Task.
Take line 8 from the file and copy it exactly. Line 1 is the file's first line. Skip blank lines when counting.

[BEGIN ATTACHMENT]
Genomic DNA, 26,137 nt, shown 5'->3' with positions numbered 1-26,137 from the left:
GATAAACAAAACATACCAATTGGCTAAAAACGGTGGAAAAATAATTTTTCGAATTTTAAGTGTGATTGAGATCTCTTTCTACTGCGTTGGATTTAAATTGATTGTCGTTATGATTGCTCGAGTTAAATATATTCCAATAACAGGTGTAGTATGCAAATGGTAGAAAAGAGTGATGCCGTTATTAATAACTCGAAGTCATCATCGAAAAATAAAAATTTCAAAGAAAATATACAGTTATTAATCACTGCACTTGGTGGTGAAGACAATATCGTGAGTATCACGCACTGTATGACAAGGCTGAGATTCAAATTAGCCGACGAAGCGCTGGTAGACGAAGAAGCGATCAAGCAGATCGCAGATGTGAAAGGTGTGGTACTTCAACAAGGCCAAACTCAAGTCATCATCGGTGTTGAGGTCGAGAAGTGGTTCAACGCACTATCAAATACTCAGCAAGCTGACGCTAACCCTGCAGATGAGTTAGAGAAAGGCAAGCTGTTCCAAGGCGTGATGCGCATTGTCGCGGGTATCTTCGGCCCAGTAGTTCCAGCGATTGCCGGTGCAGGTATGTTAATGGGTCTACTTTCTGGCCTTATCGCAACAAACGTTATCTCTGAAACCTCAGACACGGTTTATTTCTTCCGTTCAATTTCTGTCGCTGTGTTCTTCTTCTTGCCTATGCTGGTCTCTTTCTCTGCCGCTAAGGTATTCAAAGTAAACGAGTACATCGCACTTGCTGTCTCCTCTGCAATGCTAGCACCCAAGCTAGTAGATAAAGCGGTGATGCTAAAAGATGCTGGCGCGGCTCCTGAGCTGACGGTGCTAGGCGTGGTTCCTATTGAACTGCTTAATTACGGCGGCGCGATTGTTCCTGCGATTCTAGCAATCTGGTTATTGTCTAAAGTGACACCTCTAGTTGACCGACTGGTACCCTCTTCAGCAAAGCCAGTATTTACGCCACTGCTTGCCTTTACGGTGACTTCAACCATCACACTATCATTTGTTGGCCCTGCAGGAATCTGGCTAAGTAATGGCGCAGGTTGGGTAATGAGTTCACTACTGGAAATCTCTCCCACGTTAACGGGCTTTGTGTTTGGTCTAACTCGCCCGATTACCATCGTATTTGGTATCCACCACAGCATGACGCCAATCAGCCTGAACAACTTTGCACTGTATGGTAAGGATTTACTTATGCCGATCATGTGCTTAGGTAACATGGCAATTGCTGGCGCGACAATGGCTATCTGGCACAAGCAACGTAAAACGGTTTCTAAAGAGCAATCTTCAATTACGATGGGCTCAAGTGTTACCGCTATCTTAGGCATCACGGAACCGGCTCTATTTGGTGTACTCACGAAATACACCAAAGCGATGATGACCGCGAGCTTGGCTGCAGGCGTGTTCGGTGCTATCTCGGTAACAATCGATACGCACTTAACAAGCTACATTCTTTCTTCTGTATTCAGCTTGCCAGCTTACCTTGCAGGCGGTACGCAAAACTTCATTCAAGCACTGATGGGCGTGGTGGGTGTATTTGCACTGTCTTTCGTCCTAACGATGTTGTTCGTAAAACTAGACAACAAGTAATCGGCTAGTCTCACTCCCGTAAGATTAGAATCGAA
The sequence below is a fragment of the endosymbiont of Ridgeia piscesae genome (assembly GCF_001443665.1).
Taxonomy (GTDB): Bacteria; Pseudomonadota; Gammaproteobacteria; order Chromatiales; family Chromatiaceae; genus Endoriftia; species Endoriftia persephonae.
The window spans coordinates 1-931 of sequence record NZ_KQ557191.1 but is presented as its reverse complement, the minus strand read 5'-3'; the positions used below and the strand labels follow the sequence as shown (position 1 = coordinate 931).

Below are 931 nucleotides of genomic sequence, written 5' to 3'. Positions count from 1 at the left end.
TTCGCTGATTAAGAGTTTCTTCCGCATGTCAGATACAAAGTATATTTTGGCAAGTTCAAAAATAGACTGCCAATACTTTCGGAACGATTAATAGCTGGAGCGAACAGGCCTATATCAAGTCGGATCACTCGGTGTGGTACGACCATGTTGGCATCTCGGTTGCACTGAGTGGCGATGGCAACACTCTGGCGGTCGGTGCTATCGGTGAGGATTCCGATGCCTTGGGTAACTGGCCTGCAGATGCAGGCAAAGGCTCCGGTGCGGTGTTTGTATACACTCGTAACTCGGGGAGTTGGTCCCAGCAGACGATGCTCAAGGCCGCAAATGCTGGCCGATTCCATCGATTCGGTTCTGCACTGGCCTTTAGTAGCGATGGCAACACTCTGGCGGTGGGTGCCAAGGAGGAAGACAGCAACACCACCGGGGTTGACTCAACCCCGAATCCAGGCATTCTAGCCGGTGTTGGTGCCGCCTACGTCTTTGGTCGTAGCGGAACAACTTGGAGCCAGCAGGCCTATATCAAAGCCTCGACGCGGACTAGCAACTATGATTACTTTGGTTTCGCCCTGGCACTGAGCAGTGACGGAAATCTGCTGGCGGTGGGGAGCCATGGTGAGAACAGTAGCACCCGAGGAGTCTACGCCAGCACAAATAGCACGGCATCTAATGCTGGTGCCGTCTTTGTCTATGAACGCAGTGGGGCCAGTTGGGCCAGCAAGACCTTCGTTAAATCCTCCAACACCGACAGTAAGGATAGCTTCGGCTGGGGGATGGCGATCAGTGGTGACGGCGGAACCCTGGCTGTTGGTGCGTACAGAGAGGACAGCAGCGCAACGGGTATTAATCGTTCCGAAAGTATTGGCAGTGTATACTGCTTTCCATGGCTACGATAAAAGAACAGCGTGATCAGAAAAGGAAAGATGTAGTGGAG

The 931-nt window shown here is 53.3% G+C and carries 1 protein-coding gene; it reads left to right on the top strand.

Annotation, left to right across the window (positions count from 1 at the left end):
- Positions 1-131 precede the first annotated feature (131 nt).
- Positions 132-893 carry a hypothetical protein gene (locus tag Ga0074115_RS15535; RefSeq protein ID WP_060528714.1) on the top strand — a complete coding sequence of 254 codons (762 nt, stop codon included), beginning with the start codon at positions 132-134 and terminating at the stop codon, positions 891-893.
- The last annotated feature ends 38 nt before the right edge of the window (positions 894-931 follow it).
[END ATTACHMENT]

The 931-nt window shown here is 53.3% G+C and carries 1 protein-coding gene; it reads left to right on the top strand.